Candied Citron
One 8 ounce (240g) fresh citron will yield about one cup (250g) of candied citron pieces. You can scale the recipe up or down accordingly, depending on how many citrons you have. I don’t recommend candying more than four citrons in one batch; if you have more, preserve them in subsequent batches.Many are likely to inquire if the corn syrup is necessary. You can leave it out but it does prevent the citron pieces from crystallizing and keeps them moister, which most other liquid sweeteners do not.
2 citrons
3 cups (600g) sugar, plus 1 cup (100g) for tossing the finished fruit
2 cups (500ml) water plus additional water for blanching the citron pieces
optional: 1 tablespoon light corn syrup
1. Wash and dry the citrons, then cut them into 1/2-inch (2cm) cubes. Put the pieces in a large saucepan, cover with a sufficient amount of water so it won’t boil away, and blanch the citron pieces in barely simmering water for 30 to 40 minutes, until they’re translucent.
2. Drain the citrons, then put 3 cups (600g) of sugar, the 2 cups (500ml) water, and the corn syrup (if using) in the pan with the citron pieces.
3. Attach a candy thermometer to the side of the pot and cook the citron until the temperature reaches 230ºF. (110ºC)
(If you don’t have a candy thermometer, you can cook the citron until the syrup is quite thick and almost all gone, being careful not to burn the fruit pieces.)
During the final minutes of cooking, if the citron pieces are sticking to the bottom of the pan, gently stir them from time to time with a heatproof spatula or spoon to prevent burning.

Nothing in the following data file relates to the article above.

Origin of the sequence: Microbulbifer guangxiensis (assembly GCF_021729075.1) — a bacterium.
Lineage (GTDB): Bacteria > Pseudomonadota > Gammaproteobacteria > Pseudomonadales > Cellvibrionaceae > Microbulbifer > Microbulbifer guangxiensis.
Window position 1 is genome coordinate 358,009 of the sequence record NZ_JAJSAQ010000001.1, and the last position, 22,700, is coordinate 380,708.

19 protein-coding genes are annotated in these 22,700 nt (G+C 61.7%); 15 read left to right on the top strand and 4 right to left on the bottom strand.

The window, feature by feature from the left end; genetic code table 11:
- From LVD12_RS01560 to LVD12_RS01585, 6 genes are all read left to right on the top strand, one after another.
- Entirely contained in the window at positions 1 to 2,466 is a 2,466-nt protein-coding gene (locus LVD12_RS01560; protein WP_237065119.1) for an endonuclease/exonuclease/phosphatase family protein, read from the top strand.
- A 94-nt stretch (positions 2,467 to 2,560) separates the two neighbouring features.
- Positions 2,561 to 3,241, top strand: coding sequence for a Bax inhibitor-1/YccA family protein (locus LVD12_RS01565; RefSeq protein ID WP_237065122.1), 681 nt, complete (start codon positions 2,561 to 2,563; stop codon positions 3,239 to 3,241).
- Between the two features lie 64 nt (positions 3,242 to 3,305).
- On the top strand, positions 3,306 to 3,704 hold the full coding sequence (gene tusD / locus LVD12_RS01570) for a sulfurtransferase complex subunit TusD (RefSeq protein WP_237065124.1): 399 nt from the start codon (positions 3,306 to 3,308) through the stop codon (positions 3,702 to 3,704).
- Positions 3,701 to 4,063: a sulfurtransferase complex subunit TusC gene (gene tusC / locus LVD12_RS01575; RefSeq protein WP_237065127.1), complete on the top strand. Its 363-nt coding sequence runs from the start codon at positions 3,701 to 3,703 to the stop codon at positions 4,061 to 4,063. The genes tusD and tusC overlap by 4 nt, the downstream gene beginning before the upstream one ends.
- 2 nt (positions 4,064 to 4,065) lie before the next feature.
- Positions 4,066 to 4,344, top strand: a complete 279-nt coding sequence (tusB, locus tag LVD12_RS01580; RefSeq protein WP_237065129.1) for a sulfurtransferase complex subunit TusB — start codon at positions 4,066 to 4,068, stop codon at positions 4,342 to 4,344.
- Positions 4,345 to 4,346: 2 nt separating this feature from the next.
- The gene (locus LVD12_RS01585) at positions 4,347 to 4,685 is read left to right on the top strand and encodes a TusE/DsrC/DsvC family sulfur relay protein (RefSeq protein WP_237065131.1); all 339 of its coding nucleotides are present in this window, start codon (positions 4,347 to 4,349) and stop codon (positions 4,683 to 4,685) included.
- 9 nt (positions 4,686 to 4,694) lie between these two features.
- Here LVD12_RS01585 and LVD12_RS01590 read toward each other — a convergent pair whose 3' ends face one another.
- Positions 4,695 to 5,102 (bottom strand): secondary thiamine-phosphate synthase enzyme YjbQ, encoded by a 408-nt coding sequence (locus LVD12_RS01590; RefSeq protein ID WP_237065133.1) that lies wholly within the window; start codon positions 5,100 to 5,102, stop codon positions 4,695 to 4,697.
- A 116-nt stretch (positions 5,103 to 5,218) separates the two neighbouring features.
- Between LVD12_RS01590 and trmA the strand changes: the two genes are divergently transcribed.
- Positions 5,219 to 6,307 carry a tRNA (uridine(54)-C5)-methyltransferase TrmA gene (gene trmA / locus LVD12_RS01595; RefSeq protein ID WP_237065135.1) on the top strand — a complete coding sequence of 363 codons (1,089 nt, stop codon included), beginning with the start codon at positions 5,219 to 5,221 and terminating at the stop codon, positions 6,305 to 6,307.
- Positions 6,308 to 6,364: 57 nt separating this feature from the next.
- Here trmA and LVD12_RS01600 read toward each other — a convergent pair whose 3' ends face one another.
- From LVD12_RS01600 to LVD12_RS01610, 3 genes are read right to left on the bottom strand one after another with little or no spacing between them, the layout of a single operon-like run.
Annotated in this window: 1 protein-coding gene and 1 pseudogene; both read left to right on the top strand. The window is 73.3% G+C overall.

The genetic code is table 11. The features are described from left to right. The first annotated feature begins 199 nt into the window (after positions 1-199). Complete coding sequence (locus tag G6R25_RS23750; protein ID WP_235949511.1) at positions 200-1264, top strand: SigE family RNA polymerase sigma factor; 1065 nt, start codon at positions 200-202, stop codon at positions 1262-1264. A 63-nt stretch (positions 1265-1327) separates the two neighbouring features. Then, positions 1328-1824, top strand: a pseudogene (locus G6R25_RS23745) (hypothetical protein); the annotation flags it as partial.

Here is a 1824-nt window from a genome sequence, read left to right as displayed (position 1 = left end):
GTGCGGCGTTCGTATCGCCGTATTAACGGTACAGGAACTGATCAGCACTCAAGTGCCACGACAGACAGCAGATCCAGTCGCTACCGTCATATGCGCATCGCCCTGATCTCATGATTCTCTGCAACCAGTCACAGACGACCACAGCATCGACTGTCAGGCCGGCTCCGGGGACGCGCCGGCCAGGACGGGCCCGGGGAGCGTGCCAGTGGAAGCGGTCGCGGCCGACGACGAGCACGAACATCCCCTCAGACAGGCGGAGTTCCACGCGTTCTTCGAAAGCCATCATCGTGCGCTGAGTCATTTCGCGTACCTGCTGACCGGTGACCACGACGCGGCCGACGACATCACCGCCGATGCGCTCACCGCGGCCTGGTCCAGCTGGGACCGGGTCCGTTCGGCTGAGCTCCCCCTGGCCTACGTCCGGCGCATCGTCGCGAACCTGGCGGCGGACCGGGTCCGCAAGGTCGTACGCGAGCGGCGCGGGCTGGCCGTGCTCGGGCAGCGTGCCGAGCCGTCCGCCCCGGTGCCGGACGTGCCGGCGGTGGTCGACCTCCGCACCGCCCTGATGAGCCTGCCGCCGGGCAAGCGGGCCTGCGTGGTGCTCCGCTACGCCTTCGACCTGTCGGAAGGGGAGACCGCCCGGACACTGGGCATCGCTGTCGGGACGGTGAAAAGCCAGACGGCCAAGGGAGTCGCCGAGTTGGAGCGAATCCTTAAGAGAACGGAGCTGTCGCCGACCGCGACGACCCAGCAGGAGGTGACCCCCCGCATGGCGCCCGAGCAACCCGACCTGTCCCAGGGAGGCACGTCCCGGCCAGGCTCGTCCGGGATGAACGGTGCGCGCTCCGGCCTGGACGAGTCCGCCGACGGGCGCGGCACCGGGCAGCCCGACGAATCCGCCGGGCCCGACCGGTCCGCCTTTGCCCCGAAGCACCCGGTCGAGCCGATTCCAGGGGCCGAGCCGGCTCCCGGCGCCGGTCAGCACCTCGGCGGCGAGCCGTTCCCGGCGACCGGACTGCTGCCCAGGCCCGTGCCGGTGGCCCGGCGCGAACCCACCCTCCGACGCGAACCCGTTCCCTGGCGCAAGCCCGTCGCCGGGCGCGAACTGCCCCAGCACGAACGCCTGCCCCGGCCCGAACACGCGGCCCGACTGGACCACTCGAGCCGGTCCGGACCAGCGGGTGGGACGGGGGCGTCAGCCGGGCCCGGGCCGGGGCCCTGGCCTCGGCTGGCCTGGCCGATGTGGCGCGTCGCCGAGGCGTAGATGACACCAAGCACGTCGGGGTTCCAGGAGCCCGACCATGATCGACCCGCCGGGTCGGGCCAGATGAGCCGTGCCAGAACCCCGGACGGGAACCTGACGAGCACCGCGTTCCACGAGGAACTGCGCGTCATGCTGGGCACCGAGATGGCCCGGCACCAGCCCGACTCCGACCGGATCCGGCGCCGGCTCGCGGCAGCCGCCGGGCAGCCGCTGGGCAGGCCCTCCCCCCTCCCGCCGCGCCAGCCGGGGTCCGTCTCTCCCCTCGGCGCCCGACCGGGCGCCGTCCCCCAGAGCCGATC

4. Once done, turn off the heat and let the citron pieces sit in the syrup for one hour.
5. You can preserve the candied citron in the syrup in the refrigerator for at least one year. Or you can let the peel sit in the strainer for a couple of hours, stirring it occasionally, to let as much of the syrup drip away as possible. (The syrup can be reserved and used to add to sparkling water for homemade soda.)
When done, toss the pieces of citron in sugar and let sit on a wire rack overnight to dry out. Then shake off the excess sugar, reserving it for another baking project, like lemon curd, marmalade, or ice cream.

Storage: Store the citron pieces in a jar at room temperature (if planning to use within a few weeks) or in the refrigerator, until ready to use. The candied citron should last up to six months. It can also be stored in the syrup, as indicated in step #5.

Troubleshooting Tip: If too much sugar clings to the finished peel, you either didn’t let it cook enough, didn’t drain it long enough, or the sugar was too fine. Depending on where you live, use the coarsest granulated sugar you can find.

Cooking in France Tip: Granulated sugar in France is finer than sugar in the United States and will dissolve more readily when tossed with the just-candied citron. Be sure to use the coarse sucre cristallise rather than sucre semoule.